What you did was quite well within reason, and the Libertarian ethos: You were protecting your own life. liberty, and property against damage.
Willful negligence is still an act of aggression on the part of the person who engages in such. It is tantamount to expecting everyone else to suffer for the lack of due considerationespecially where that lack of consideration will lead to loss on the part of someone else.
In my estimation, it was the individual you wrote of who is the genesis of government, for he is expecting you to do his bidding by taxing your own efforts, and not providing anything in return, except more of the same.
Dennis, & Ken
What's that old line?
Your remarkin part: "[...] it might be appropriate to level a charge of slander against my reputation..."
For your edificationand you might keep the following in mind for the futureslander is spoken, whereas libel is written. A really neat mnemonic for remembering that is: the words 'slander' and 'speak' both begin with an 's', whereas the word libel is written (on the line) and rather coincidentally, both begin with the letter (l).
Now regarding everything else?
The following observations by Sam Harris in the LA Times about certain lefties could just as easily be characterizing certain libertarians of the sort we often see writing for the likes of antiwar.com, lewrockwell.com and Libertarian Enterprise:
"My correspondence with liberals has convinced me that liberalism has grown dangerously out of touch with the realities of our world--specifically with what devout Muslims actually believe about the West, about paradise and about the ultimate ascendance of their faith. . . .
"A cult of death is forming in the Muslim world--for reasons that are perfectly explicable in terms of the Islamic doctrines of martyrdom and jihad. The truth is that we are not fighting a 'war on terror.' We are fighting a pestilential theology and a longing for paradise.
"This is not to say that we are at war with all Muslims. But we are absolutely at war with those who believe that death in defense of the faith is the highest possible good, that cartoonists should be killed for caricaturing the prophet and that any Muslim who loses his faith should be butchered for apostasy. . . .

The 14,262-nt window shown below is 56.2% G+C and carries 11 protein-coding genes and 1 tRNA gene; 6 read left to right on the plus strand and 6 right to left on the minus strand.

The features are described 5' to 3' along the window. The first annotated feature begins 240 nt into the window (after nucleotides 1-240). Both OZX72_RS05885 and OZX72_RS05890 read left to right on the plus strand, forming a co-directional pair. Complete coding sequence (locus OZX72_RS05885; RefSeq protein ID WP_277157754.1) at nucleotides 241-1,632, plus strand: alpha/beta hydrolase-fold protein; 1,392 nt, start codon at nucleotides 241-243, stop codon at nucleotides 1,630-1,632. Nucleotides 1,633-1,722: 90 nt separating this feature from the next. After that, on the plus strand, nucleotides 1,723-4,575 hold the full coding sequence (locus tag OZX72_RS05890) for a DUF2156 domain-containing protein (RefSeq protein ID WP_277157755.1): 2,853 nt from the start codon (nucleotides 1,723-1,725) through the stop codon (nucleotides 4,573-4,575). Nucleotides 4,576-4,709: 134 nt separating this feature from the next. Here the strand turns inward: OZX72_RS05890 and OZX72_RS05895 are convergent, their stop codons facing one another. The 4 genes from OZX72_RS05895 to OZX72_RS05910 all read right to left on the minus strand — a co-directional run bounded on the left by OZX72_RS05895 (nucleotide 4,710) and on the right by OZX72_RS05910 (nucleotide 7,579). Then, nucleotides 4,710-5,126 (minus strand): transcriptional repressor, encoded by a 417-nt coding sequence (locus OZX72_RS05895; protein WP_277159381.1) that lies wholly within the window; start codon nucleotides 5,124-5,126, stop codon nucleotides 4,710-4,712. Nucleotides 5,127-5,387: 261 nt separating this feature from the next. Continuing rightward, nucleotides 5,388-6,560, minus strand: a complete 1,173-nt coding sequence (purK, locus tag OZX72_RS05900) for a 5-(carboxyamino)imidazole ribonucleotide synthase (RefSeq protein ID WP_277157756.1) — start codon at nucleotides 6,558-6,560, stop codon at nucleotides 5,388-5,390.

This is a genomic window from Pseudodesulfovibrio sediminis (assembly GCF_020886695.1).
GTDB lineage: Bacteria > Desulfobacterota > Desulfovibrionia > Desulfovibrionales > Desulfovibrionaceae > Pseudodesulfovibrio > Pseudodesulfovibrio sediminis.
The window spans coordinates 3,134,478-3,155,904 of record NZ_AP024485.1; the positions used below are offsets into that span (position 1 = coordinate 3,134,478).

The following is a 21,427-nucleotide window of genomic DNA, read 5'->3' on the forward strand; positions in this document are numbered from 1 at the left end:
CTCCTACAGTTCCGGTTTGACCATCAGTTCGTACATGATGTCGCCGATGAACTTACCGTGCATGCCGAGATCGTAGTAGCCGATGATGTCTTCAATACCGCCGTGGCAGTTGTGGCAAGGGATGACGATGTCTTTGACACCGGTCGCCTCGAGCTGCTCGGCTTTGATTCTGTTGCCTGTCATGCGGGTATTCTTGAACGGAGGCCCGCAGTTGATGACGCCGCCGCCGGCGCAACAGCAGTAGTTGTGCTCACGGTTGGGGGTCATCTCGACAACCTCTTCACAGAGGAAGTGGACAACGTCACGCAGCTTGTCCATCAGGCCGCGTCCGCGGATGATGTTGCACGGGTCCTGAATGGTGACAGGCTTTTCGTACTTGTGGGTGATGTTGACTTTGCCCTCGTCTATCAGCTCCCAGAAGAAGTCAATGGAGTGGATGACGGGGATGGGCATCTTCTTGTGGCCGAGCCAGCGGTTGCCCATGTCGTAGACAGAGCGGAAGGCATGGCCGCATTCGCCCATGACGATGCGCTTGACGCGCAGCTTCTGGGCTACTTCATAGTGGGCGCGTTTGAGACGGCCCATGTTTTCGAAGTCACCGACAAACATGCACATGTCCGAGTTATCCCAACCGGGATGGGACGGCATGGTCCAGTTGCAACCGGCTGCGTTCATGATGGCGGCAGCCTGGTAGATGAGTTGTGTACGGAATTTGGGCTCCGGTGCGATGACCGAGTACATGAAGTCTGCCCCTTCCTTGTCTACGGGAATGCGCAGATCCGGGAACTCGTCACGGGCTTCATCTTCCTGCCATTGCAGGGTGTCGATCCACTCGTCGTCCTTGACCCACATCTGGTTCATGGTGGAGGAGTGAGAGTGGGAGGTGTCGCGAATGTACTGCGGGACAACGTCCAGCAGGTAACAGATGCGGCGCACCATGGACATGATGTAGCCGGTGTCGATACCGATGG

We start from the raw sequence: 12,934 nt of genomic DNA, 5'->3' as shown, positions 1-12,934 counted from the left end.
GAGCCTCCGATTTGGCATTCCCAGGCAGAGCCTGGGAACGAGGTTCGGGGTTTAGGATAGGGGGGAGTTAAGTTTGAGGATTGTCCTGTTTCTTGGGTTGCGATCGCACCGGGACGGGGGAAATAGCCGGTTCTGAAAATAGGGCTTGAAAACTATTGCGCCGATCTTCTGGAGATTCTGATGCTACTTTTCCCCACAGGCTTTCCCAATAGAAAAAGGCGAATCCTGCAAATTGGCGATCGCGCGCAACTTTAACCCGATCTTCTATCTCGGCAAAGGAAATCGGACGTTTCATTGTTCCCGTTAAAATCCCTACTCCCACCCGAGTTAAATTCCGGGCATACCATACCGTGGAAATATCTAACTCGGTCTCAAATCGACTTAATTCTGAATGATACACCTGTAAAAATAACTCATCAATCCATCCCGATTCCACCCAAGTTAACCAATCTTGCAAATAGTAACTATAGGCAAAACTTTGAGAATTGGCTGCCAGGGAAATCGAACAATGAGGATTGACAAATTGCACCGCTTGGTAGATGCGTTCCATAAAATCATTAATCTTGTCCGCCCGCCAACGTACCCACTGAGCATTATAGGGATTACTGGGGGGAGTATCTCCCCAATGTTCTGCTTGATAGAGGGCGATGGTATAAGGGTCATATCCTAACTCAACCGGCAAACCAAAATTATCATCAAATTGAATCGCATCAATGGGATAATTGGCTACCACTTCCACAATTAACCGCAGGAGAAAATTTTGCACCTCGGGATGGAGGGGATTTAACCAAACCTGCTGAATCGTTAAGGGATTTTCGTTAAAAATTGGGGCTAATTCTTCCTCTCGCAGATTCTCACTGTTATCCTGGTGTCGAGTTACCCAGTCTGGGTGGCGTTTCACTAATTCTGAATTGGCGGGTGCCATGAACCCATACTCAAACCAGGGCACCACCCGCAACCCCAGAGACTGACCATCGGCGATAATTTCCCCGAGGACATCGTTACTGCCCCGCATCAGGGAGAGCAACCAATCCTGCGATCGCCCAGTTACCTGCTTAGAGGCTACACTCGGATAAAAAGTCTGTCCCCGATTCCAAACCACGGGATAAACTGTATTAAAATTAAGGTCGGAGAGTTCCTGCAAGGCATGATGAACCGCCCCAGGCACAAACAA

"And yet, despite abundant evidence to the contrary, liberals continue to imagine that Muslim terrorism springs from economic despair, lack of education and American militarism."
You won't find scribblers like J. Raimondo, L. Smith, T. Knapp et al. discussing that evidence very scrupulously. You won't find them conceding the actual significance of world-wide rioting, threats and violence in response to cartoons (militarism?) and speeches (militarism?) and the like--the actual words and deeds and articulated goals, prolifically recorded, of those engaged in jihad. Why not?
Well, they can't. Not and maintain their delusions. If Islamofascism were an actual existing threat which it makes sense to combat, then "militarism" might be justified to oppose it. Then the arguments would have to be about how best to fight the war, not whether to fight the war at all. But this would contradict the anti-interventionist ideology being clung to as an article of faith. So the facts have to be ignored.
I hope this browser takes back some measure of privacy if millions start using it. Could throw some sand in the fascist gearbox.
A tweaked version of Firefox that makes Web browsing anonymous has been released by a group of privacy-minded coders.
Every few minutes, the Torpark browser causes a computer's IP address to appear to change. IP addresses are numeric identifier given to computers on the Internet. The number can be used along with other data to potentially track down a user, as many Web sites keep track of IP addresses.
Dr. Julius No
In a column he entitled "Will the Real Lady of Liberty please raise a Lighted Torch?" writer Dennis Lee Wilson took me to task for my views on immigration. I wrote that I favor secured borders (which in fact I believe to be not only highly desirable but constitutionally mandated); he said that such a viewpoint was both wrong and not Libertarian.